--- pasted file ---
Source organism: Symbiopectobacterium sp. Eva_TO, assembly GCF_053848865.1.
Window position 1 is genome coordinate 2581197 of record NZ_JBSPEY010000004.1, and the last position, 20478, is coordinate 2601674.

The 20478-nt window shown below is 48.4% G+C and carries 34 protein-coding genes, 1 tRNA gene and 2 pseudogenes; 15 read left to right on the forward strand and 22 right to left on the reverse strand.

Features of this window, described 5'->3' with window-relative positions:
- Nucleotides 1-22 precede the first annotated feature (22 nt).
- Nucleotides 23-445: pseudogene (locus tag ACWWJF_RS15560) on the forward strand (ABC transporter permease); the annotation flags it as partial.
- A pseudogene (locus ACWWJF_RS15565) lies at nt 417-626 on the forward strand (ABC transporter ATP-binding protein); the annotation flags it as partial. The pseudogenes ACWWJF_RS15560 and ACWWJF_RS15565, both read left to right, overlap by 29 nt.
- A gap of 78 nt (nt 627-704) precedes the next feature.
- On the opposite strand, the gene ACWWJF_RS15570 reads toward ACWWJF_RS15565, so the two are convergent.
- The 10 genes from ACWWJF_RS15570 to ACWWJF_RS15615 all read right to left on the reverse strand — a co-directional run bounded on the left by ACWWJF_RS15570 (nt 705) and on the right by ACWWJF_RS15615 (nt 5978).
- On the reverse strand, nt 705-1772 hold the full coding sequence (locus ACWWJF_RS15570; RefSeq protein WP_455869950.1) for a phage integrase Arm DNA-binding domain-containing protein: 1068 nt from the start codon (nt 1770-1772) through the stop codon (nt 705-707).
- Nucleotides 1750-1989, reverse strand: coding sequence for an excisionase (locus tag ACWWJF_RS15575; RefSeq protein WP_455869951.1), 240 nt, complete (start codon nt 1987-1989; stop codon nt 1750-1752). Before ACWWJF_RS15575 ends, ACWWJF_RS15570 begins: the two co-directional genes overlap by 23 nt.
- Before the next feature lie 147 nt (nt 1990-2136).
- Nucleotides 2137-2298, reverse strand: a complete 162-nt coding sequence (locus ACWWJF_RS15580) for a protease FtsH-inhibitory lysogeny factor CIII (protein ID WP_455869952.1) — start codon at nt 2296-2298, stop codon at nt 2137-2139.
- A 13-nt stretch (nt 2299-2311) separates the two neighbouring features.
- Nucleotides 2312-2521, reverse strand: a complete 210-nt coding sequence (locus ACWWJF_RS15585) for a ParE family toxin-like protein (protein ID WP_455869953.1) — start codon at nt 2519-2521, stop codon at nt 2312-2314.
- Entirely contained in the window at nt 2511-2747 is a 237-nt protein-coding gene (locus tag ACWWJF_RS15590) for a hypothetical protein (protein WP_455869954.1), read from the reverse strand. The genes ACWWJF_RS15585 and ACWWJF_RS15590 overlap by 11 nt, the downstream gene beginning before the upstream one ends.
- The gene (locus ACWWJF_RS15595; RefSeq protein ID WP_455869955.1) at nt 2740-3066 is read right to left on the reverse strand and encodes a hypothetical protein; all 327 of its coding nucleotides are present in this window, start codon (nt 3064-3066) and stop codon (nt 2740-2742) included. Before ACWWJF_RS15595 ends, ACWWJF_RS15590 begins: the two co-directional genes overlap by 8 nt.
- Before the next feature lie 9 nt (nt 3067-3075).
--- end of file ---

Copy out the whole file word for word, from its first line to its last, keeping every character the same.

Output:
Source organism: Symbiopectobacterium sp. Eva_TO, assembly GCF_053848865.1.
Window position 1 is genome coordinate 2581197 of record NZ_JBSPEY010000004.1, and the last position, 20478, is coordinate 2601674.

The 20478-nt window shown below is 48.4% G+C and carries 34 protein-coding genes, 1 tRNA gene and 2 pseudogenes; 15 read left to right on the forward strand and 22 right to left on the reverse strand.

Features of this window, described 5'->3' with window-relative positions:
- Nucleotides 1-22 precede the first annotated feature (22 nt).
- Nucleotides 23-445: pseudogene (locus tag ACWWJF_RS15560) on the forward strand (ABC transporter permease); the annotation flags it as partial.
- A pseudogene (locus ACWWJF_RS15565) lies at nt 417-626 on the forward strand (ABC transporter ATP-binding protein); the annotation flags it as partial. The pseudogenes ACWWJF_RS15560 and ACWWJF_RS15565, both read left to right, overlap by 29 nt.
- A gap of 78 nt (nt 627-704) precedes the next feature.
- On the opposite strand, the gene ACWWJF_RS15570 reads toward ACWWJF_RS15565, so the two are convergent.
- The 10 genes from ACWWJF_RS15570 to ACWWJF_RS15615 all read right to left on the reverse strand — a co-directional run bounded on the left by ACWWJF_RS15570 (nt 705) and on the right by ACWWJF_RS15615 (nt 5978).
- On the reverse strand, nt 705-1772 hold the full coding sequence (locus ACWWJF_RS15570; RefSeq protein WP_455869950.1) for a phage integrase Arm DNA-binding domain-containing protein: 1068 nt from the start codon (nt 1770-1772) through the stop codon (nt 705-707).
- Nucleotides 1750-1989, reverse strand: coding sequence for an excisionase (locus tag ACWWJF_RS15575; RefSeq protein WP_455869951.1), 240 nt, complete (start codon nt 1987-1989; stop codon nt 1750-1752). Before ACWWJF_RS15575 ends, ACWWJF_RS15570 begins: the two co-directional genes overlap by 23 nt.
- Before the next feature lie 147 nt (nt 1990-2136).
- Nucleotides 2137-2298, reverse strand: a complete 162-nt coding sequence (locus ACWWJF_RS15580) for a protease FtsH-inhibitory lysogeny factor CIII (protein ID WP_455869952.1) — start codon at nt 2296-2298, stop codon at nt 2137-2139.
- A 13-nt stretch (nt 2299-2311) separates the two neighbouring features.
- Nucleotides 2312-2521, reverse strand: a complete 210-nt coding sequence (locus ACWWJF_RS15585) for a ParE family toxin-like protein (protein ID WP_455869953.1) — start codon at nt 2519-2521, stop codon at nt 2312-2314.
- Entirely contained in the window at nt 2511-2747 is a 237-nt protein-coding gene (locus tag ACWWJF_RS15590) for a hypothetical protein (protein WP_455869954.1), read from the reverse strand. The genes ACWWJF_RS15585 and ACWWJF_RS15590 overlap by 11 nt, the downstream gene beginning before the upstream one ends.
- The gene (locus ACWWJF_RS15595; RefSeq protein ID WP_455869955.1) at nt 2740-3066 is read right to left on the reverse strand and encodes a hypothetical protein; all 327 of its coding nucleotides are present in this window, start codon (nt 3064-3066) and stop codon (nt 2740-2742) included. Before ACWWJF_RS15595 ends, ACWWJF_RS15590 begins: the two co-directional genes overlap by 8 nt.
- Before the next feature lie 9 nt (nt 3067-3075).